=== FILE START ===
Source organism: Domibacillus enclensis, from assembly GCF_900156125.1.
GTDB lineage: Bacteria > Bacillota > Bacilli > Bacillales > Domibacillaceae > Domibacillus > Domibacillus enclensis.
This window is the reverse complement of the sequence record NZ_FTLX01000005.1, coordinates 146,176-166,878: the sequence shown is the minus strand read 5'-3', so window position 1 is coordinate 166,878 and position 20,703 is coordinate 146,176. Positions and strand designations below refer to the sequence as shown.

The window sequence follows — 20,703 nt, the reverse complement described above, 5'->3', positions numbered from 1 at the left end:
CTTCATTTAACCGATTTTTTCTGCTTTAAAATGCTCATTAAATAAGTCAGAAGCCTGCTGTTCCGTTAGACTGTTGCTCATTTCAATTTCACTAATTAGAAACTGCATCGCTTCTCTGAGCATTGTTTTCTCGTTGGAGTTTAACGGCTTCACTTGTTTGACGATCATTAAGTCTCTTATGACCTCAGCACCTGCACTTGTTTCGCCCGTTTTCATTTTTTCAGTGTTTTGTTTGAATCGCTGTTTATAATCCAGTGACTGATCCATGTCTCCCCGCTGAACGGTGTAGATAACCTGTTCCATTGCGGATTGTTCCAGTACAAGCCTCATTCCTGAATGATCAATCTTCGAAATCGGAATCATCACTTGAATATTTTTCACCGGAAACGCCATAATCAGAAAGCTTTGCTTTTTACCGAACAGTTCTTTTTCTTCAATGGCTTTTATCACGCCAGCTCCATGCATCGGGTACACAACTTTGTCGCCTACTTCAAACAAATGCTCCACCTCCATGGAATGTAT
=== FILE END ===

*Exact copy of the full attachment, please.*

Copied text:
Source organism: Domibacillus enclensis, from assembly GCF_900156125.1.
GTDB lineage: Bacteria > Bacillota > Bacilli > Bacillales > Domibacillaceae > Domibacillus > Domibacillus enclensis.
This window is the reverse complement of the sequence record NZ_FTLX01000005.1, coordinates 146,176-166,878: the sequence shown is the minus strand read 5'-3', so window position 1 is coordinate 166,878 and position 20,703 is coordinate 146,176. Positions and strand designations below refer to the sequence as shown.

The window sequence follows — 20,703 nt, the reverse complement described above, 5'->3', positions numbered from 1 at the left end:
CTTCATTTAACCGATTTTTTCTGCTTTAAAATGCTCATTAAATAAGTCAGAAGCCTGCTGTTCCGTTAGACTGTTGCTCATTTCAATTTCACTAATTAGAAACTGCATCGCTTCTCTGAGCATTGTTTTCTCGTTGGAGTTTAACGGCTTCACTTGTTTGACGATCATTAAGTCTCTTATGACCTCAGCACCTGCACTTGTTTCGCCCGTTTTCATTTTTTCAGTGTTTTGTTTGAATCGCTGTTTATAATCCAGTGACTGATCCATGTCTCCCCGCTGAACGGTGTAGATAACCTGTTCCATTGCGGATTGTTCCAGTACAAGCCTCATTCCTGAATGATCAATCTTCGAAATCGGAATCATCACTTGAATATTTTTCACCGGAAACGCCATAATCAGAAAGCTTTGCTTTTTACCGAACAGTTCTTTTTCTTCAATGGCTTTTATCACGCCAGCTCCATGCATCGGGTACACAACTTTGTCGCCTACTTCAAACAAATGCTCCACCTCCATGGAATGTAT